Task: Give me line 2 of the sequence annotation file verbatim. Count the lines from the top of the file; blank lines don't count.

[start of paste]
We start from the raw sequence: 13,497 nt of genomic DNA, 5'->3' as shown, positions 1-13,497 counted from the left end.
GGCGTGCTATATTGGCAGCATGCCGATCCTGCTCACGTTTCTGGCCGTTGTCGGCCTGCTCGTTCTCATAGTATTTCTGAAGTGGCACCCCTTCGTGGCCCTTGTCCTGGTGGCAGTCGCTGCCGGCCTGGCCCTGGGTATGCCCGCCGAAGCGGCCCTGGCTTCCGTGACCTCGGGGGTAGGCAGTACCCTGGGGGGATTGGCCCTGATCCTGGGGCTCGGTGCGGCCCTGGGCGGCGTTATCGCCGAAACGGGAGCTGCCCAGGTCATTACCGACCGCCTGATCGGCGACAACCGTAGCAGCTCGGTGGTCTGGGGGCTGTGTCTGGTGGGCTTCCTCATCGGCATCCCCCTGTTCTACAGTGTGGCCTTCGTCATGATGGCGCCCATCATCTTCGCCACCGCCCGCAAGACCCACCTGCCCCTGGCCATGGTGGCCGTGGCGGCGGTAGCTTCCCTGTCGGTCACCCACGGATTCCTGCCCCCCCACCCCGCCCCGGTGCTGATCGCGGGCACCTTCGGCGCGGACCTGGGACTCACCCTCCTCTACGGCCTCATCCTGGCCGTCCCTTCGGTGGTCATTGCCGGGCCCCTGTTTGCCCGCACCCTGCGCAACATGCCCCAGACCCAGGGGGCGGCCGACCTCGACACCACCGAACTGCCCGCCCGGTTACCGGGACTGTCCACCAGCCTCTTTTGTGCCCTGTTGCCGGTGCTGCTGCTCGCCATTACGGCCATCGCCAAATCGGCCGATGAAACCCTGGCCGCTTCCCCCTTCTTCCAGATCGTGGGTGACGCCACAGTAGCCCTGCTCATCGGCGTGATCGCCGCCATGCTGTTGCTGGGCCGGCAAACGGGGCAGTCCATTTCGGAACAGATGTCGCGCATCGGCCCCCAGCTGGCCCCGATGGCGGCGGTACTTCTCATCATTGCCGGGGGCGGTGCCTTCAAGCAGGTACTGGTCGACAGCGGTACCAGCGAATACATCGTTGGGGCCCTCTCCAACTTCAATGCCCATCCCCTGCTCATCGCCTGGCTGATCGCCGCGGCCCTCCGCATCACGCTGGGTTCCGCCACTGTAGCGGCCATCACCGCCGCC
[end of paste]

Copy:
GGCGTGCTATATTGGCAGCATGCCGATCCTGCTCACGTTTCTGGCCGTTGTCGGCCTGCTCGTTCTCATAGTATTTCTGAAGTGGCACCCCTTCGTGGCCCTTGTCCTGGTGGCAGTCGCTGCCGGCCTGGCCCTGGGTATGCCCGCCGAAGCGGCCCTGGCTTCCGTGACCTCGGGGGTAGGCAGTACCCTGGGGGGATTGGCCCTGATCCTGGGGCTCGGTGCGGCCCTGGGCGGCGTTATCGCCGAAACGGGAGCTGCCCAGGTCATTACCGACCGCCTGATCGGCGACAACCGTAGCAGCTCGGTGGTCTGGGGGCTGTGTCTGGTGGGCTTCCTCATCGGCATCCCCCTGTTCTACAGTGTGGCCTTCGTCATGATGGCGCCCATCATCTTCGCCACCGCCCGCAAGACCCACCTGCCCCTGGCCATGGTGGCCGTGGCGGCGGTAGCTTCCCTGTCGGTCACCCACGGATTCCTGCCCCCCCACCCCGCCCCGGTGCTGATCGCGGGCACCTTCGGCGCGGACCTGGGACTCACCCTCCTCTACGGCCTCATCCTGGCCGTCCCTTCGGTGGTCATTGCCGGGCCCCTGTTTGCCCGCACCCTGCGCAACATGCCCCAGACCCAGGGGGCGGCCGACCTCGACACCACCGAACTGCCCGCCCGGTTACCGGGACTGTCCACCAGCCTCTTTTGTGCCCTGTTGCCGGTGCTGCTGCTCGCCATTACGGCCATCGCCAAATCGGCCGATGAAACCCTGGCCGCTTCCCCCTTCTTCCAGATCGTGGGTGACGCCACAGTAGCCCTGCTCATCGGCGTGATCGCCGCCATGCTGTTGCTGGGCCGGCAAACGGGGCAGTCCATTTCGGAACAGATGTCGCGCATCGGCCCCCAGCTGGCCCCGATGGCGGCGGTACTTCTCATCATTGCCGGGGGCGGTGCCTTCAAGCAGGTACTGGTCGACAGCGGTACCAGCGAATACATCGTTGGGGCCCTCTCCAACTTCAATGCCCATCCCCTGCTCATCGCCTGGCTGATCGCCGCGGCCCTCCGCATCACGCTGGGTTCCGCCACTGTAGCGGCCATCACCGCCGCC